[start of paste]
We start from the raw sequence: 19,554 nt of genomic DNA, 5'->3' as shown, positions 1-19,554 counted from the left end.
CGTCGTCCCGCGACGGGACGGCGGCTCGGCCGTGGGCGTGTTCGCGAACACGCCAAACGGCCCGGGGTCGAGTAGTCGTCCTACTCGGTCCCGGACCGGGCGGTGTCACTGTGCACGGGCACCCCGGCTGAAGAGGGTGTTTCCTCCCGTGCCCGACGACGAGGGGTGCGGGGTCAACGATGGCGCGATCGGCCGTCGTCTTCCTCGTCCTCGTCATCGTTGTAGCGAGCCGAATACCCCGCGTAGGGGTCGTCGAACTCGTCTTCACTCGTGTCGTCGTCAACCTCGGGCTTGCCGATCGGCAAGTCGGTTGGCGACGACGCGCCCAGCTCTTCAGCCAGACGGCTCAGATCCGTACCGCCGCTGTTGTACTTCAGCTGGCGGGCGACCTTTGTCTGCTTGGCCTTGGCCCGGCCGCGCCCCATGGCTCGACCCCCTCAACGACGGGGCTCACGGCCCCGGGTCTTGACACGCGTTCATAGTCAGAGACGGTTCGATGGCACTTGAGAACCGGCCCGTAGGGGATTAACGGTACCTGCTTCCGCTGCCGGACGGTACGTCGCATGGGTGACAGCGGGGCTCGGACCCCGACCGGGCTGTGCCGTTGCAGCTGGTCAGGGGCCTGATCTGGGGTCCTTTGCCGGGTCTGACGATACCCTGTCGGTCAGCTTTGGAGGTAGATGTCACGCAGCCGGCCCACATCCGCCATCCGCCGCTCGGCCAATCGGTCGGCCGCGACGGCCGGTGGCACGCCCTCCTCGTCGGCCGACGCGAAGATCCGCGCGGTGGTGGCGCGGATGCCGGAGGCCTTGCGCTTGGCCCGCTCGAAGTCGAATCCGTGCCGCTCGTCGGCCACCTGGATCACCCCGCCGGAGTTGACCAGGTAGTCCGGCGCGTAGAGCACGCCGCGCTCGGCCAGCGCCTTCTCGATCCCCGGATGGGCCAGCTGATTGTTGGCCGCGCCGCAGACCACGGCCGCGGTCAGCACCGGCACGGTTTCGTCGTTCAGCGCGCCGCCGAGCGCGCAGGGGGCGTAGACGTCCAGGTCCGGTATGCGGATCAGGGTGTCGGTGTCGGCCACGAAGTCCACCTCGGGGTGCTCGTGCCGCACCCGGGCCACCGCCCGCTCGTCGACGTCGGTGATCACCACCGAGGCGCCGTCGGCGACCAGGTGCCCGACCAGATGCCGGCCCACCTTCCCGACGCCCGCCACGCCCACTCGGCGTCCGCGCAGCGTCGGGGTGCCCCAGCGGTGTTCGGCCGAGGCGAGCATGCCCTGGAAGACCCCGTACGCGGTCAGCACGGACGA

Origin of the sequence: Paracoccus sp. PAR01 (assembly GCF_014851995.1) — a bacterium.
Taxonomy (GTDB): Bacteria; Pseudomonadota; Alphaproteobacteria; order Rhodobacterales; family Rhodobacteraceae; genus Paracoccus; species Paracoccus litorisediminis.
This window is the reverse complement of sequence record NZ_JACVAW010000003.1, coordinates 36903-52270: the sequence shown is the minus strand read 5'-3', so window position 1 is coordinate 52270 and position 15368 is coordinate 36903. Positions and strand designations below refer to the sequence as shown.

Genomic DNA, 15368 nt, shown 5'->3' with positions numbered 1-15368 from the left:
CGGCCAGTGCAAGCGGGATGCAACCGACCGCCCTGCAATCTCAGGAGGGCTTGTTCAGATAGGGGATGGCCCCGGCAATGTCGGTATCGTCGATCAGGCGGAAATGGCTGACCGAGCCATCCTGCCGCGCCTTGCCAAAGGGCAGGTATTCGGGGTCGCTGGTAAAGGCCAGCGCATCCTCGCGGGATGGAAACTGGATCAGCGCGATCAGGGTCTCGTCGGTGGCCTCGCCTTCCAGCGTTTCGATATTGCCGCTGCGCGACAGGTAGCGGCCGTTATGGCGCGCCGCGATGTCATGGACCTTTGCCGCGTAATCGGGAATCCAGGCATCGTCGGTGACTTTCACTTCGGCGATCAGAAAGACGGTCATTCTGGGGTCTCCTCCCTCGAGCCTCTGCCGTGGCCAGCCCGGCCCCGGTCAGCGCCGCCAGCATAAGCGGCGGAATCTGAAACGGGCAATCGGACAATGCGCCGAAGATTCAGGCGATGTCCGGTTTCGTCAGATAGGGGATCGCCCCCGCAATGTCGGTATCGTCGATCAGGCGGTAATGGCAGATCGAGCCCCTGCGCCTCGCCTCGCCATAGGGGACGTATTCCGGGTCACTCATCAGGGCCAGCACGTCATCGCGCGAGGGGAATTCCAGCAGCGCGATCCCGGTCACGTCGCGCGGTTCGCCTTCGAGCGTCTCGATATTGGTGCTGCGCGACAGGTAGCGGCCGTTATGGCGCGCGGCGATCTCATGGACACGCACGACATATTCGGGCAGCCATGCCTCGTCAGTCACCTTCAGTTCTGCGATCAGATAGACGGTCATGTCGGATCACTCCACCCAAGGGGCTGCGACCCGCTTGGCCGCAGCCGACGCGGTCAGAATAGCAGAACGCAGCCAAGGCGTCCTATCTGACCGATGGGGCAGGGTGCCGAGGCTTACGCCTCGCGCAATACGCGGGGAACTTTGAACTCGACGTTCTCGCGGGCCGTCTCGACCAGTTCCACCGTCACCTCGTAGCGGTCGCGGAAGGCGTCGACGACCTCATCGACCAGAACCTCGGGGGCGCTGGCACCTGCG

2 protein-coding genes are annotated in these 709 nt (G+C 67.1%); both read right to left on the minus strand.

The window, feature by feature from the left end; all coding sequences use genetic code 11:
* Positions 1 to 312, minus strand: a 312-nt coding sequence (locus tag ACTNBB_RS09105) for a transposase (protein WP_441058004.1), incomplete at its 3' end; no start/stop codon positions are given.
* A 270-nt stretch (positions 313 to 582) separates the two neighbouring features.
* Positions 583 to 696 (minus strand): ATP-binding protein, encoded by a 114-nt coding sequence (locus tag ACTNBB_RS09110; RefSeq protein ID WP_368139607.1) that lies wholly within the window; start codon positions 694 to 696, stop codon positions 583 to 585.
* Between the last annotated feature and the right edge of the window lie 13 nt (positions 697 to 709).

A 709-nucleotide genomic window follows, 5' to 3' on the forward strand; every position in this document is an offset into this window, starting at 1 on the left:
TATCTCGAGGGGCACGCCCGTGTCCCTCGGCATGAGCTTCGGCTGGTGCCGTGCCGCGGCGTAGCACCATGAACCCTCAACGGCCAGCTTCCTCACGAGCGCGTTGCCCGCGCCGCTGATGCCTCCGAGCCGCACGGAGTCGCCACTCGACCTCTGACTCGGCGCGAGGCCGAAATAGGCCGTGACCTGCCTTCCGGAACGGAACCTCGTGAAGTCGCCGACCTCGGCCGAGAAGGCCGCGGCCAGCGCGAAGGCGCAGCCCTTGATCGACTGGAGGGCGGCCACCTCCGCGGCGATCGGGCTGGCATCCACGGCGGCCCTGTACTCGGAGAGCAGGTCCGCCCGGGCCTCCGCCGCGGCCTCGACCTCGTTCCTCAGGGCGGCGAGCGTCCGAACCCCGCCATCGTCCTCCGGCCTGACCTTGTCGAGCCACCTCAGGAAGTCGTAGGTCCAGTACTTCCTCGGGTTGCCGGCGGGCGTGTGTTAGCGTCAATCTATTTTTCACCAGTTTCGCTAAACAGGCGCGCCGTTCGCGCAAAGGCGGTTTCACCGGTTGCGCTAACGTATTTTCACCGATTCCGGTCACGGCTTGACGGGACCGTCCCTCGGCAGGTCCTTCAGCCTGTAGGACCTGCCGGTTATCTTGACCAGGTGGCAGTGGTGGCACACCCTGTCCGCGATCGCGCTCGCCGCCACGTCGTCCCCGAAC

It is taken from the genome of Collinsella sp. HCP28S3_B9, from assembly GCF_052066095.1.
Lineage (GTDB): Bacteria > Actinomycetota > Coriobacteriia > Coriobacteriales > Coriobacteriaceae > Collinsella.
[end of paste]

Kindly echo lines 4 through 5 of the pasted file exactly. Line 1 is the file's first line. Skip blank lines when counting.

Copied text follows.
Taxonomy (GTDB): Bacteria; Pseudomonadota; Alphaproteobacteria; order Rhodobacterales; family Rhodobacteraceae; genus Paracoccus; species Paracoccus litorisediminis.
This window is the reverse complement of sequence record NZ_JACVAW010000003.1, coordinates 36903-52270: the sequence shown is the minus strand read 5'-3', so window position 1 is coordinate 52270 and position 15368 is coordinate 36903. Positions and strand designations below refer to the sequence as shown.